## [25] 1.9673492 0.3209718 6.9408993 3.3828410 5.1428101 0.5353325
## [31] 8.5139202 3.0309815 0.7104318 0.9032237 2.3282240 3.0346249
## [37] 5.4598914 0.1983710 4.1290330 4.2982019 2.5967636 0.9382021
## [43] 0.8371468 4.0157851 1.8016870 4.9426385 4.7946697 0.2282839
## [49] 2.0152140 2.5913860 0.5940376 2.6276484 4.2863809 1.4615368
## [55] 3.1716714 7.5784045 4.5591584 0.9571423 1.6410469 4.5505595
## [61] 1.3234568 3.8684175 1.6439035 2.8403670 2.3683293 2.4394518
## [67] 0.1457964 0.5843688 2.2891974 2.2350074 2.3389038 1.7066545
## [73] 11.6688333 0.4188703 5.8838899 2.7220653 0.9200645 1.9423320
## [79] 1.8693955 0.8986885 0.1474006 1.0547710 1.0659005 5.6092933
## [85] 3.0226432 3.1002519 3.8087669 1.3096003 0.6523915 1.5947396
## [91] 10.6049817 0.9768489 7.7914822 1.5312161 1.4748627 1.4869509
## [97] 4.9946700 1.6155105 2.7046948 1.1386726
```

## 9.4 Representing distance matrices

We can create graphical depictions of association matrices using the `coldiss()`

function:

```
# coldiss() function Color plots of a dissimilarity matrix,
# without and with ordering License: GPL-2 Author: Francois
# Gillet, 23 August 2012
"coldiss" <- function(D, nc = 4, byrank = TRUE, diag = FALSE) {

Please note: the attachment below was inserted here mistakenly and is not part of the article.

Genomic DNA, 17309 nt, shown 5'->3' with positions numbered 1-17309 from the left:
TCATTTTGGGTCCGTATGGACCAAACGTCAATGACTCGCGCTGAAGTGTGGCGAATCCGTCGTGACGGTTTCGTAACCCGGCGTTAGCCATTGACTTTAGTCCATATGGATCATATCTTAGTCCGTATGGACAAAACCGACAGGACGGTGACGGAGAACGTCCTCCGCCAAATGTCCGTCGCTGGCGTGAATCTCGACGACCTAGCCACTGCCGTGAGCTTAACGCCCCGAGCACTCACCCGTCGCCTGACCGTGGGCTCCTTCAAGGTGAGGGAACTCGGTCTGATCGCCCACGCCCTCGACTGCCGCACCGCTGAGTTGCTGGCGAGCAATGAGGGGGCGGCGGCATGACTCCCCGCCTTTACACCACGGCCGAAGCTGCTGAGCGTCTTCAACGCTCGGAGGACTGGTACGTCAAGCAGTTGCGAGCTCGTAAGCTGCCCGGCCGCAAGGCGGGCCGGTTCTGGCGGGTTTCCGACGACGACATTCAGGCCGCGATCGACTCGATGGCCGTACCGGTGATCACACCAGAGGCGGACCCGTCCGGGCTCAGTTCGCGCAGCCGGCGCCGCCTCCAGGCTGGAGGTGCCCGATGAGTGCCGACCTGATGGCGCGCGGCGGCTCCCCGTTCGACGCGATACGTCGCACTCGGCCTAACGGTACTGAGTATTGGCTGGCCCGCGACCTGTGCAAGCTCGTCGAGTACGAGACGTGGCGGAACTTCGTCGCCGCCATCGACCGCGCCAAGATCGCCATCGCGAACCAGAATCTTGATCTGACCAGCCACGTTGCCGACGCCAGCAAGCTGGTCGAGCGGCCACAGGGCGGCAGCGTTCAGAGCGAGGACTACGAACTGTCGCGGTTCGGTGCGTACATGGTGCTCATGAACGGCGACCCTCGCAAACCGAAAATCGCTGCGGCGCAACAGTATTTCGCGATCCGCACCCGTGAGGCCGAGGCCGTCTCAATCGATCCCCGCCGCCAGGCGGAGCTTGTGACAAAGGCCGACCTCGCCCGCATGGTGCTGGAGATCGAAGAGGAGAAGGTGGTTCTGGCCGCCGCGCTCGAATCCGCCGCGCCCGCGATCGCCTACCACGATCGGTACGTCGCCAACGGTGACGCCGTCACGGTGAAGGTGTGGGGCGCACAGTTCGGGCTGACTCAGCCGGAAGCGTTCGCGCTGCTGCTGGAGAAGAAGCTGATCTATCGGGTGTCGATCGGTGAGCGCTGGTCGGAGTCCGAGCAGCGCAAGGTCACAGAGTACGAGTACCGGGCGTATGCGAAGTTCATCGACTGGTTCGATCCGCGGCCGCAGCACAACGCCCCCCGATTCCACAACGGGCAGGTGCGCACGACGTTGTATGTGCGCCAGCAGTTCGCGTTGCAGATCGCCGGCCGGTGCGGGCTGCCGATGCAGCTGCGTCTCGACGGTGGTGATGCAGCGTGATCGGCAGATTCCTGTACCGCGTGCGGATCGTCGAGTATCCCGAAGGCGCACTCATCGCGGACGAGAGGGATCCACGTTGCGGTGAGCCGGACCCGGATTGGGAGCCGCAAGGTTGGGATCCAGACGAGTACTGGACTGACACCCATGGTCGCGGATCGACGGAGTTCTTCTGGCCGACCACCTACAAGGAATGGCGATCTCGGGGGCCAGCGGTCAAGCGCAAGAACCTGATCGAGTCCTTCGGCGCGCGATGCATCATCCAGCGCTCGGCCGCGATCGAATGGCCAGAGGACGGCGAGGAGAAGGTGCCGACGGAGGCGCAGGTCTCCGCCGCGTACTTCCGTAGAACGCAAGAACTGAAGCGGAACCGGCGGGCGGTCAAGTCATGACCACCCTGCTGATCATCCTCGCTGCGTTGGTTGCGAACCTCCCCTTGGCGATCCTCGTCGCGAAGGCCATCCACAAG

require(gclus)
if (max(D) > 1)
<- D/max(D)
D
if (byrank) {
<- dmat.color(1 - D, cm.colors(nc))
spe.color else {
} <- dmat.color(1 - D, byrank = FALSE, cm.colors(nc))
spe.color
}
<- order.single(1 - D)
spe.o <- spe.color[spe.o, spe.o]
speo.color
<- par(mfrow = c(1, 2), pty = "s")
op
if (diag) {
plotcolors(spe.color, rlabels = attributes(D)$Labels,
main = "Dissimilarity Matrix", dlabels = attributes(D)$Labels)
plotcolors(speo.color, rlabels = attributes(D)$Labels[spe.o],
main = "Ordered Dissimilarity Matrix", dlabels = attributes(D)$Labels[spe.o])
else {
} plotcolors(spe.color, rlabels = attributes(D)$Labels,
main = "Dissimilarity Matrix")
plotcolors(speo.color, rlabels = attributes(D)$Labels[spe.o],
main = "Ordered Dissimilarity Matrix")
}
par(op)
}
# Usage: coldiss(D = dissimilarity.matrix, nc = 4, byrank =
# TRUE, diag = FALSE) If D is not a dissimilarity matrix
# (max(D) > 1), then D is divided by max(D) nc
# \t\t\t\t\t\t\tnumber of colours (classes) byrank=
# TRUE\t\tequal-sized classes byrank= FALSE\t\tequal-length
# intervals diag = TRUE\t\t\tprint object labels also on
# the diagonal
# Example: coldiss(spe.dj, nc=9, byrank=F, diag=T)
```

`coldiss(spe.D.Jac)`

You can also use `ggplot2::ggplot()`

to represent your matrix using `geom_tile()`

:

```
# obtain the order of the rows and columns
<- hclust(spe.D.Jac, method = "complete")$order
order_spe.D.Jac
# reorder the matrix to produce an figure ordered by
# similarities
<- as.matrix(spe.D.Jac)[order_spe.D.Jac,
order_spe.D.Jac_matrix
order_spe.D.Jac]
# converts to data frame
<- reshape2::melt(as.matrix(order_spe.D.Jac_matrix))
molten_spe.D.Jac
# create ggplot object
ggplot(data = molten_spe.D.Jac, aes(x = Var1, y = Var2, fill = value)) +
geom_tile() + scale_fill_gradient(low = "white", high = "black") +
theme_minimal()
```